10 Consequences of Data Loss for Businesses
Data loss can occur in many ways. Most commonly because of human error, though if your networks and systems are inadequately protected then your business is threatened by other data protection risks including hackers, malware and ransomware, natural disasters, etc.
Whatever the cause, the consequences of data loss for businesses can be severe. If more business owners and C-suite directors were aware of exactly how bad data loss could be for their companies, no company would be inadequately protected.
10 Consequences of data loss for businesses
Businesses use data for various purposes such as marketing, customer service, product development, and analytics. Depending upon the severity of the data loss, and the actions that you must take, any (or all) of the following 10 outcomes are possible.
Downtime and productivity disruption
Your data is lost or corrupted, meaning it cannot be used. In such a case, your whole company’s operations could be disrupted. Who knows how long for? Depending on the cause, a temporary closure may be mandated by regulations.
The longer your company’s operations are down, the higher the costs will be. According to Datto, each hour of downtime will cost a small business an average of $8,000.
Permanent data loss
Permanent data loss is when there is no way to recover the lost data because it has been permanently destroyed or corrupted. The most common form of permanent data loss is a hard drive crash. When this happens, the data cannot be retrieved or restored — it’s gone forever. The solution to this is to rebuild your data, a costly and time-consuming exercise.
Exposure of confidential information
Confidential data are the crown jewels of your business. Expose this to the world, and you could be screwed to the wall. Your business secrets, client list, pricing structure, and product innovations… all gone and potentially available for competitors or criminals to use.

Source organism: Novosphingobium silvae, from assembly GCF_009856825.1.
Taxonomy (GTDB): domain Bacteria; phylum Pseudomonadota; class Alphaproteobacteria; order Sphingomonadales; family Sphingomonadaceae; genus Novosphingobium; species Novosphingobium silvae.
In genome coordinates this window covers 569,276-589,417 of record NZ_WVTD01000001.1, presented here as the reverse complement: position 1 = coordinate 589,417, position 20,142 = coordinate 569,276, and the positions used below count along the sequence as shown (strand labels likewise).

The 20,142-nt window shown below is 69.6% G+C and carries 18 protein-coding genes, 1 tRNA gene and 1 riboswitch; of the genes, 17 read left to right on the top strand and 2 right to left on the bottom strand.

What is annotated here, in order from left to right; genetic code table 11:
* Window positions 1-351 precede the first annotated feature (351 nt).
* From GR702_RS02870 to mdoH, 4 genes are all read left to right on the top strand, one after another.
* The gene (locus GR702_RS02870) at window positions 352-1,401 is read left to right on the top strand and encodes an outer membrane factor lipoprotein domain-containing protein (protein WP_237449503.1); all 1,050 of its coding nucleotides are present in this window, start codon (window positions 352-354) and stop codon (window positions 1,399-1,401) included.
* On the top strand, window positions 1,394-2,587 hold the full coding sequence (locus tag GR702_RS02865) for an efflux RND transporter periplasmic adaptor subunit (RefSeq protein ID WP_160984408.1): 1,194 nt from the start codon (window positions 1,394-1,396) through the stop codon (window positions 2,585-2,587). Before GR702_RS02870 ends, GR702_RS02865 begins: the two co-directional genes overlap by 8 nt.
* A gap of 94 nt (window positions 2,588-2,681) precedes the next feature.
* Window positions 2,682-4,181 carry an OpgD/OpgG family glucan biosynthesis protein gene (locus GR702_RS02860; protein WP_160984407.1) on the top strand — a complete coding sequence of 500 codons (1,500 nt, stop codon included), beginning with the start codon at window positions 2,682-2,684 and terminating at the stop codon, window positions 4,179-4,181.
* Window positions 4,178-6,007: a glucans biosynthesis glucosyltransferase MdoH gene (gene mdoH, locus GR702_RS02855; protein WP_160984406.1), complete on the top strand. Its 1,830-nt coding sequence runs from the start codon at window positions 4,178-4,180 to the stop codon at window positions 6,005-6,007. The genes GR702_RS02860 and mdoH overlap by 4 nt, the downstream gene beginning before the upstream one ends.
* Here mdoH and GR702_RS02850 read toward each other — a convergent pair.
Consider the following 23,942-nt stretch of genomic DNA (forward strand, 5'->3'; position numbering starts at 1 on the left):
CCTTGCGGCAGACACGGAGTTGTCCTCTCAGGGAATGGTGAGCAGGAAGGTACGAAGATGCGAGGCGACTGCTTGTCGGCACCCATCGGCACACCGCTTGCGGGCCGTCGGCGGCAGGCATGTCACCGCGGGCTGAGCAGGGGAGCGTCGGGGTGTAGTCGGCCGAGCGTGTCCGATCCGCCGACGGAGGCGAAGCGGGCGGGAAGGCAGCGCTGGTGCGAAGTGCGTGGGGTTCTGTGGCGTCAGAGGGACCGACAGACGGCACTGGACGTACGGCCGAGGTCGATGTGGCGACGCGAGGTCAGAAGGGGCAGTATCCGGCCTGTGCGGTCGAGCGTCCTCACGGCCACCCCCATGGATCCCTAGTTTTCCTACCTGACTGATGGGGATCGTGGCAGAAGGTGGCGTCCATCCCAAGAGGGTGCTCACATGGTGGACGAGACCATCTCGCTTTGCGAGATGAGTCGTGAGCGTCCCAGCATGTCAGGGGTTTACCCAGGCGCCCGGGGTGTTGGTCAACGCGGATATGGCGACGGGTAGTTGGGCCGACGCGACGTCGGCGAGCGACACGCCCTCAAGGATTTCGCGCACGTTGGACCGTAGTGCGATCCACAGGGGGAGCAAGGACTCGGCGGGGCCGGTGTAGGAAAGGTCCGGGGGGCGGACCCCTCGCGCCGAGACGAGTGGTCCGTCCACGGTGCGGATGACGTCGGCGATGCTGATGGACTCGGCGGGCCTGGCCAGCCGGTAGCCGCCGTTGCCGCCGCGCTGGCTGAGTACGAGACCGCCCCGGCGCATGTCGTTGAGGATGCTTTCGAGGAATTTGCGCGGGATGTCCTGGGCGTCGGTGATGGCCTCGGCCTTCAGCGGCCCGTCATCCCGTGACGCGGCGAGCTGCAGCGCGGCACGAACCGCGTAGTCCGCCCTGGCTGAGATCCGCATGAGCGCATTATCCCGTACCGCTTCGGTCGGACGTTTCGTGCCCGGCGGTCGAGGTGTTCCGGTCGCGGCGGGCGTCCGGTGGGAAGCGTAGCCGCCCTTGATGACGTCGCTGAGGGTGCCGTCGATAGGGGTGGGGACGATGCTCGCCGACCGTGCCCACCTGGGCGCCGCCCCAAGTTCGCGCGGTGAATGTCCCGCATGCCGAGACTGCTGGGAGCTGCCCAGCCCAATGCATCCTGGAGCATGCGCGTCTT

Legal action, fines, and lawsuits
So, you’ve lost confidential data. What next? One thing that may be on the cards is a lawsuit. Or multiple suits. Or a class action. You may also be fined for failure to protect customer information. It’s going to be bad.
Just hope that the settlement won’t be as big as the $575 to $700 million that Equifax was required to pay to regulatory bodies in 2017.
When you suffer a data breach and subsequent data loss, your reputation will suffer a similar loss. Trust is damaged, among suppliers, stakeholders, and customers. You can expect it to be more difficult to win new customers. According to research by the Ponemon Institute, your stock price is likely to fall by around 5% (and that’s an average).
To put it simply, your brand is going to be hit, and hard. Indeed, 61% of CMOs believe the biggest cost of a security incident is the loss of brand value.
Loss of customer loyalty and trust
Staying with Ponemon’s Data Breach, Business & Financial Impact Report, you can also expect customer loyalty to take a tumble. When a business loses its customers’ data, 65% of customers lose trust in that business. More than a quarter will move their custom elsewhere.
A loss of reputation. A tarnished brand. Customer loyalty has fallen off a cliff. Your sales are going to tumble. Where would such an outcome leave your business?
Difficulty attracting new employees
A serious data loss will not only affect your reputation with customers. It will make it more difficult to attract talent to your team. Who wants to work for a company that can’t keep its data secure, is losing customers, and has a reputation one step away from the trash can?
We’ve touched on the financial implications of a data loss already. But how bad can it really get?
IBM’s ‘Cost of a Data Breach Report 2021’ provides all the data you need to know.
The average cost of a data breach for all firms globally is $3.84 million. This includes all direct and indirect costs. Around 40% of the costs relate to reputational damage and lost customers. Then there is the cost of downtime, fines, and technology remediation on top.
According to data and research collected by Unitrends, more than 9 in 10 companies that lost their data for 10 days or longer file for bankruptcy within a year. PricewaterhouseCoopers found that 70% of small businesses that suffer a major data loss close within a year.
Avoid all the consequences of data loss in your business
Should your business suffer a data loss, there will be consequences. At best, your business will be disrupted. At worst, it will be forced to close.
Don’t bury your head in the sand. Protect against and prevent data loss occurrences in your business by planning for all causes of data loss.
Is your business protected against data loss? Contact Millennium Tech today to learn the first, crucial step in preventing your company from suffering the consequences of data loss.